I would like to know why the Injuries Board will not assess compensation claims for an item left inside after an operation when it is a clear case of negligence.
Although it might appear that an item left inside after an operation is a clear case of negligence, the Injuries Board Ireland will not assess compensation claims for an item left inside after an operation for a series of reasons.
Assuming that you have recently discovered that an item was left inside you after an operation, you would first have to establish who was responsible for leaving the item inside of you. It is not sufficient to name the hospital at which you underwent surgery in a claim for an item left inside after an operation, as the individual concerned may not have been an employee of the hospital.
If the individual was identified in your application for assessment, it then has to be shown that their error of leaving an item inside of you was negligent “at the time and in the circumstances”. For example, if you were experiencing complications during your surgery and the person responsible for removing the item stopped what they were doing to save your life – would that be considered negligent?
Thirdly – and probably most importantly – you cannot make compensation claims for an item left inside after an operation if you have not suffered an injury or the deterioration of an existing condition – without an injury, there can be no claim for injury compensation. Medical negligence alone – no matter how serious – does not qualify you to make a claim for an item left inside after an operation.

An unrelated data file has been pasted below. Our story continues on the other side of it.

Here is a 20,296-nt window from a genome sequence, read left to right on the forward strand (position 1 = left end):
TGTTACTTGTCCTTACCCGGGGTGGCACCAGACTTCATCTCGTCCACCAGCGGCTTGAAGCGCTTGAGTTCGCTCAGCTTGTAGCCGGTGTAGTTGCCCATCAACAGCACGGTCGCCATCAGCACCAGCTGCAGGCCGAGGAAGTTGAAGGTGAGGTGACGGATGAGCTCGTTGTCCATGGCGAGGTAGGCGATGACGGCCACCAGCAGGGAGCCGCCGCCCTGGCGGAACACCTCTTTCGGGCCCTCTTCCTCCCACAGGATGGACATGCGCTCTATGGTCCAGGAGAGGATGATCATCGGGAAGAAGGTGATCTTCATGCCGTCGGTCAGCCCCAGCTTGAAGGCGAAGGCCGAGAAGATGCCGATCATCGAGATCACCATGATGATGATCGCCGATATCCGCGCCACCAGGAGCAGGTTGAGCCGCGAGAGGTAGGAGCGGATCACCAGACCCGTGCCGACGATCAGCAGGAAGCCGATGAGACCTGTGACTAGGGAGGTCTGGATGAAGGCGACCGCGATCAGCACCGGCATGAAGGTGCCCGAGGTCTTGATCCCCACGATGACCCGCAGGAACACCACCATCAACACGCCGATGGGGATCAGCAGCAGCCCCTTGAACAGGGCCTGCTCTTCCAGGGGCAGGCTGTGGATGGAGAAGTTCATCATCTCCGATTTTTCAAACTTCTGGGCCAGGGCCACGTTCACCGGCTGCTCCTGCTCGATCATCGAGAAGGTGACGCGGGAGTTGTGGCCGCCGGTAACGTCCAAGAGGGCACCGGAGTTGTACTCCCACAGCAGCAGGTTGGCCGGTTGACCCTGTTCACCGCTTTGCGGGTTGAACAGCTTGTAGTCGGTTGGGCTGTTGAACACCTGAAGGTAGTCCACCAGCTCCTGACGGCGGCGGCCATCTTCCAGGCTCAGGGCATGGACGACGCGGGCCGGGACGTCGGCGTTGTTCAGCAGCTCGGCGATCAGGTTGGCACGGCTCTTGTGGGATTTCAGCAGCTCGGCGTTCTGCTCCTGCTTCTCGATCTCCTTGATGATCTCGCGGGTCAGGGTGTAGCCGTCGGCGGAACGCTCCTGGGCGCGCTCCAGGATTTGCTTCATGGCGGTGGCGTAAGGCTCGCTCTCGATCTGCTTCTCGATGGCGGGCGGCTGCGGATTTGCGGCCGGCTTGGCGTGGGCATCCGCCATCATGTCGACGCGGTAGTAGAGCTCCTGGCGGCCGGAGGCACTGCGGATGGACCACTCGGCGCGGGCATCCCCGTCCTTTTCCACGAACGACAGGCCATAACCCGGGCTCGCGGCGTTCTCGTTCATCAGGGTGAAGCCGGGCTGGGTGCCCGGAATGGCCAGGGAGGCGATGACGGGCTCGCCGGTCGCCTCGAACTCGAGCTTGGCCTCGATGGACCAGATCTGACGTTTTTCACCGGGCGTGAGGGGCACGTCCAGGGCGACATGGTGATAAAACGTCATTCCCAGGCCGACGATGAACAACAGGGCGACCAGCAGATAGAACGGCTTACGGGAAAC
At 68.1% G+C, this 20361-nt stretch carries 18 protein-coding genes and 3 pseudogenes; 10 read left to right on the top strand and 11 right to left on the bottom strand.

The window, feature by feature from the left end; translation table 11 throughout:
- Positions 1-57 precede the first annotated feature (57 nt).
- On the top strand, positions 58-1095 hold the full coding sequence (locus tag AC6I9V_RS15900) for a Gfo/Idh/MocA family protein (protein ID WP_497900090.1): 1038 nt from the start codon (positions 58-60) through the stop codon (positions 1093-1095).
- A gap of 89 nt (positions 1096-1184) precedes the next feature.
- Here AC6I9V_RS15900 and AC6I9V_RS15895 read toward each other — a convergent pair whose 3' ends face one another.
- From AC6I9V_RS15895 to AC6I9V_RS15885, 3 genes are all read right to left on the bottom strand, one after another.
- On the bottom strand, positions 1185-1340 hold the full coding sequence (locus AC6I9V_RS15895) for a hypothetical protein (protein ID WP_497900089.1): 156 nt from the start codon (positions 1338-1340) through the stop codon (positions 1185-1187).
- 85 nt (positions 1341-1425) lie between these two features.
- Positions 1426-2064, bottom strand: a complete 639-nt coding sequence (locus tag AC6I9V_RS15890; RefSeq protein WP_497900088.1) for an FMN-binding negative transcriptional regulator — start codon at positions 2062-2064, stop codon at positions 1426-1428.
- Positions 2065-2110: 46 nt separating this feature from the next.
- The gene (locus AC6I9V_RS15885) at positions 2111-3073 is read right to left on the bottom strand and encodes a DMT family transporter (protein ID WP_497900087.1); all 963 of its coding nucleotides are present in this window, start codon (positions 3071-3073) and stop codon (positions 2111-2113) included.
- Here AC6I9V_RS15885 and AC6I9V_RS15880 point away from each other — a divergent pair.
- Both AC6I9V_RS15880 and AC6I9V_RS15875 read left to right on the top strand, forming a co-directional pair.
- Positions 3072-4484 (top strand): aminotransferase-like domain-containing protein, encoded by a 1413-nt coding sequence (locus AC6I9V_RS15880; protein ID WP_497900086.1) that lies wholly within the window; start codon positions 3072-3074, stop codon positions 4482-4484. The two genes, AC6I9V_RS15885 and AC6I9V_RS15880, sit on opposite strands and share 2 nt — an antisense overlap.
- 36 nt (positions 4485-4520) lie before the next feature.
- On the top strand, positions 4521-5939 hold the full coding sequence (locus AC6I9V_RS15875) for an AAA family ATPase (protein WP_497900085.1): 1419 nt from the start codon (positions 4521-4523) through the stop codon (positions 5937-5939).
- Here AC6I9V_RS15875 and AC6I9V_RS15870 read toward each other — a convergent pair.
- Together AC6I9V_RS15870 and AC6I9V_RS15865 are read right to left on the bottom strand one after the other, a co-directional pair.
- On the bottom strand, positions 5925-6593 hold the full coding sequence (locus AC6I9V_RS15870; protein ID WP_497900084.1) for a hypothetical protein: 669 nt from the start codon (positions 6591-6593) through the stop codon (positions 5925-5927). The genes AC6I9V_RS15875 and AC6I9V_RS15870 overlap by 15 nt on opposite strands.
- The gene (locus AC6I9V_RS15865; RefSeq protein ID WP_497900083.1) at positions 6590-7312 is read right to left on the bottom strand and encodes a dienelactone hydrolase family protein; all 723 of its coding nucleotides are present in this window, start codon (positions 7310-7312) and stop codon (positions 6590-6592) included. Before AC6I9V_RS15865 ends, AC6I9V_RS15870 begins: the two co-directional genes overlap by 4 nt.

Even if you have sustained an avoidable injury due to the confirmed negligence of a known medical practitioner, the Injuries Board will still decline your application for assessment as how much compensation for an item left inside after an operation you may be entitled to can vary considerably according to the nature and consequences of your injury. Whereas, for example, with a broken finger there is a benchmark compensation range which would apply irrespective of how your finger was broken, injuries sustained due to an item being left inside after an operation can range from practically nothing to fatal.
Therefore, it would be in your best interests to discuss the injury you sustained due to an item being left inside of you after an operation with a solicitor. The solicitor will want to know how you came to discover it was there, what consequences it has made to your quality of life and – also importantly – how long ago you discovered the medical mistake. The Statute of Limitations allows you two years from the “date of knowledge” that you have sustained an injury in which to make compensation claims for an item left inside after an operation, so it is advisable that you speak with a solicitor at the first practical opportunity.